Which Way Forward for the Freedom Movement?



30-07-2022: The Freedom Movement faces a fork in the road. After the horrific lockdowns have been lifted, and odious vaccine mandates in some places have been withdrawn, the outlook is somewhat altered from the political shock of brutal Covid repression circa 2020-21. While freedom fighters bravely and heroically resisted by building and sustaining arguably the largest movement in Western political history, some loathsome debris of the fear pandemic remains. For many workplaces, unconscionable vaccine mandates are still in place, depriving those wary of the near genocidal mRNA injections from accessing employment. Detestable facemask mandates are still in place in many places of retail, hospitals and on public transport – although the vast majority of people are simply ignoring offensive signs falsely stating they are required. In some countries, proof of a double shot of the toxic Covid brew is a prerequisite for entry, meaning total freedom of movement has not been fully restored.

Backfiring sanctions create cost of living crisis

NATO’s proxy war via Ukraine is being militarily crushed by the far superior military might of Russia, and the economic sanctions applied by Washington and Brussels with the aim of regime change in Moscow are instead rebounding against working people in Europe and the USA. Inflation is almost out of control, fuel prices have skyrocketed, food shortages are real (even if deliberately created) and mortgages and rents are continuing to rise. In many places, housing even for some workers with two or more jobs is prohibitively expensive. Demands to address these issues are starting to appear where the freedom movement still continues to mobilise around the world. While demands for the end of scientifically unjustifiable vaccine and facemask mandates remain, they are tied in with calls to address the cost-of-living crisis because it is obvious that there is a common source for both of them.

To grow and develop, the freedom movement must at least be open to discussion and debate from all of its members and supporters about what it is up against and where is the path forward. While it is certainly a positive that the movement welcomes people from all backgrounds, there needs to be clear demands raised as proposals. “Freedom” should remain a goal, but this can mean different things even amongst those committed to fighting for it. There may not be agreement amongst all what freedom means, and there are certainly different views about what we are up against. Yet everyone can learn from a fair discussion and debate, and news of such a parley may very well draw in a new layer of people who are thoroughly disillusioned with “The New Normal”.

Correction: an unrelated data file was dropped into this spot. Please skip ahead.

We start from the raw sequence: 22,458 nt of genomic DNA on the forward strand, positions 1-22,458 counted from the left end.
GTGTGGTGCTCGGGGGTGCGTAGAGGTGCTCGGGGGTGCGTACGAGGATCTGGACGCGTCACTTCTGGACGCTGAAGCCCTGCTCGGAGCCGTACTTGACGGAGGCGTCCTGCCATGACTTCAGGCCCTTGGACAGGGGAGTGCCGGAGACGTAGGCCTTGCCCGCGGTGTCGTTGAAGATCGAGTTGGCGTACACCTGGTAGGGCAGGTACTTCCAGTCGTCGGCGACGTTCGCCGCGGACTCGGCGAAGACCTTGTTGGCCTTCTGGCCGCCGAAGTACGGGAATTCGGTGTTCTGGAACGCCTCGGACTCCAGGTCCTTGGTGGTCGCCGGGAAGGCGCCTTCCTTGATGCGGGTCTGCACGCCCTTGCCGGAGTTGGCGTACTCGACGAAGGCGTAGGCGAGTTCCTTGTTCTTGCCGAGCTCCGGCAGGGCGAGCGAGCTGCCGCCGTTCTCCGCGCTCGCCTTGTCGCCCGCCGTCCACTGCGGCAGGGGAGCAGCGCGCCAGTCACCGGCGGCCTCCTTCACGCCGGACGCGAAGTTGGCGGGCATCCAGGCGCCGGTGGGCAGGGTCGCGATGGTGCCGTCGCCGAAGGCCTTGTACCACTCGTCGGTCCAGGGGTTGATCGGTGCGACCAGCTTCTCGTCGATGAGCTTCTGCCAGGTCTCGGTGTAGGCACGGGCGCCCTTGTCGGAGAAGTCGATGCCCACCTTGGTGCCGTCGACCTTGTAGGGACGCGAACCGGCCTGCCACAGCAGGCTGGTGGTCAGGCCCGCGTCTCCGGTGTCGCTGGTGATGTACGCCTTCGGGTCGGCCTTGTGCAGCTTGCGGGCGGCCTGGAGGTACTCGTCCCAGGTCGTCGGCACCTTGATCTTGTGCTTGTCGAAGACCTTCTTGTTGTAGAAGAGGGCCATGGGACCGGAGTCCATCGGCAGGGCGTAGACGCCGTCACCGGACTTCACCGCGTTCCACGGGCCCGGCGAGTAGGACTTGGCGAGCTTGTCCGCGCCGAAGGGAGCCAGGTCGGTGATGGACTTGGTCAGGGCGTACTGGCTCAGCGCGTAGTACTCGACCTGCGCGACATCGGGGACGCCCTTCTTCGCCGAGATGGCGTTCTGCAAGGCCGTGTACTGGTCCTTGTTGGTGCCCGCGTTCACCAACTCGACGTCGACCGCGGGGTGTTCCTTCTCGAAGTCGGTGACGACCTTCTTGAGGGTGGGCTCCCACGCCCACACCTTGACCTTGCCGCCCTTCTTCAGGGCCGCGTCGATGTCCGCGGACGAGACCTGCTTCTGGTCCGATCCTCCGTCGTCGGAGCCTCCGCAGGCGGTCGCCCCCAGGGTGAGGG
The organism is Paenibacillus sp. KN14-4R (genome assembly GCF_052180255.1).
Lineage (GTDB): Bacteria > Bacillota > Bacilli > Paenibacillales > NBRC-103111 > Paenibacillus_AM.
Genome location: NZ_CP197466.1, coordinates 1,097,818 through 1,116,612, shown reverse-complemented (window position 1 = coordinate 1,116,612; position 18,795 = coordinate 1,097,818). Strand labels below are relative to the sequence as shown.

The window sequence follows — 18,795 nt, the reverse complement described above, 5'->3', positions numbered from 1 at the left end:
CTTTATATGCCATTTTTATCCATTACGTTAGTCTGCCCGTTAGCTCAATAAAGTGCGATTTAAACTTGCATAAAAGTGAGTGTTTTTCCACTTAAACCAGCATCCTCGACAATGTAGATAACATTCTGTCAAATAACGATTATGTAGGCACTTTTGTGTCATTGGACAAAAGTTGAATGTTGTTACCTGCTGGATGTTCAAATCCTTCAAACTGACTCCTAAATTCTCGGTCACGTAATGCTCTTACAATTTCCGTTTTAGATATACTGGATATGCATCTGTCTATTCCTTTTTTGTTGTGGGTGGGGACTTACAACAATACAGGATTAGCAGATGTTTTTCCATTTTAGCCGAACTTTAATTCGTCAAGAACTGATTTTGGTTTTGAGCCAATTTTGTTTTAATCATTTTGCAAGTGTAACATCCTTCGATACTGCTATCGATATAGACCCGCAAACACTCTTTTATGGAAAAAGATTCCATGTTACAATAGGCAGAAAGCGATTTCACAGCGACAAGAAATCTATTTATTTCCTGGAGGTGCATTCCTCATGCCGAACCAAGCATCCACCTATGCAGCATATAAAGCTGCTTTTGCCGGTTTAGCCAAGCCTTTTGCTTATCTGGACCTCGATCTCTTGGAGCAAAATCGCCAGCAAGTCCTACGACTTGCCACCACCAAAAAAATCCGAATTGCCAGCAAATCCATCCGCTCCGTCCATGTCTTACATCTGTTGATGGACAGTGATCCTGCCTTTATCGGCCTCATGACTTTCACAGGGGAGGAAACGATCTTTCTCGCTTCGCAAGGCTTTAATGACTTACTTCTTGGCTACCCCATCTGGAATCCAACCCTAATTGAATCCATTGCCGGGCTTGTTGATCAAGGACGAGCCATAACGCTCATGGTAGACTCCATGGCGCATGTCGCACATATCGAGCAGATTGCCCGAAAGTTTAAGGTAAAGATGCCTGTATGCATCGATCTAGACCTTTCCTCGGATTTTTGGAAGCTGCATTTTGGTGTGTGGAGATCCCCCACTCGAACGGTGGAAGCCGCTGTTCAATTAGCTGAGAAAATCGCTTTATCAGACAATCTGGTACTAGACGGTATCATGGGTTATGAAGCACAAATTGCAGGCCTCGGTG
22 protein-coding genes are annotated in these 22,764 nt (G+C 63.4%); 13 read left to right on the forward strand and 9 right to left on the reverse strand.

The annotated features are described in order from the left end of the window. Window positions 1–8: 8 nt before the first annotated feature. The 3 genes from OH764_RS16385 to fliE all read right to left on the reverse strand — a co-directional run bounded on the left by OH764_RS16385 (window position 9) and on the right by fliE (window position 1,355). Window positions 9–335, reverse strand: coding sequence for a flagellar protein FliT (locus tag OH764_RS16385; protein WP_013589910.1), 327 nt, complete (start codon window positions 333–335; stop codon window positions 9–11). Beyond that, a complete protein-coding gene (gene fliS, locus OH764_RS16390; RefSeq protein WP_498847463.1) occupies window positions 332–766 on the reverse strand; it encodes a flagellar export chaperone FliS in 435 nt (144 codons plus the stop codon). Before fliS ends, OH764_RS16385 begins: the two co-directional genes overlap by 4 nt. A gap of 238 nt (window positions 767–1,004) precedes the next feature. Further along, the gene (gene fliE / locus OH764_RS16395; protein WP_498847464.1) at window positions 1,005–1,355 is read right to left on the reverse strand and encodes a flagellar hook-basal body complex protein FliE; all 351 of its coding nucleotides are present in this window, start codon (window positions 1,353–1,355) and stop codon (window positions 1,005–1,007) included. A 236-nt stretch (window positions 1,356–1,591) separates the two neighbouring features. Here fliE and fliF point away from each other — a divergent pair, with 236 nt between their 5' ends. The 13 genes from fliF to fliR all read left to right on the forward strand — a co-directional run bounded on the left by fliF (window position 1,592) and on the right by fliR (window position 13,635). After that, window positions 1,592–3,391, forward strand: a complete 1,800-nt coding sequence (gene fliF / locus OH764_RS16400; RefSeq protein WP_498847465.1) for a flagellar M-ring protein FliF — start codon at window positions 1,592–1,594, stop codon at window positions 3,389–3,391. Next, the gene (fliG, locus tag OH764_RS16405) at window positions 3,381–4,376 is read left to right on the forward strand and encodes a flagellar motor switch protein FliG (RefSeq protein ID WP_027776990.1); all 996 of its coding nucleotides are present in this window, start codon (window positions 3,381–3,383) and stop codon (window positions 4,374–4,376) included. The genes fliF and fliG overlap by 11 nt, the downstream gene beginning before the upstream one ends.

The Workers League argues that we are not battling “globalism” per se, but global capitalism in its last death throes. Capitalism traverses different stages depending on its age, but today it has well and truly been in the stage of monopoly capitalism – or imperialism – for over 100 years. Many in the freedom movement yearn for pre-monopoly capitalism, for the era of laissez-faire capitalism – by which they basically mean free competition with little or no government interference. Yet this era also ended more than 100 years ago, and it is impossible to turn back the wheel of history to such a “golden age”. Even if it was possible to break up corporate monopolies and return large industry to hundreds of small capitalists which would then compete in a “may the best company win” scenario, this would, sooner or later, lead us back to the enormous problems we have today. Free competition produces its opposite – monopoly. Therefore, the only way forward is to expropriate these monopolies and make them the property of the whole of society. Yet this means raising the working class to political power.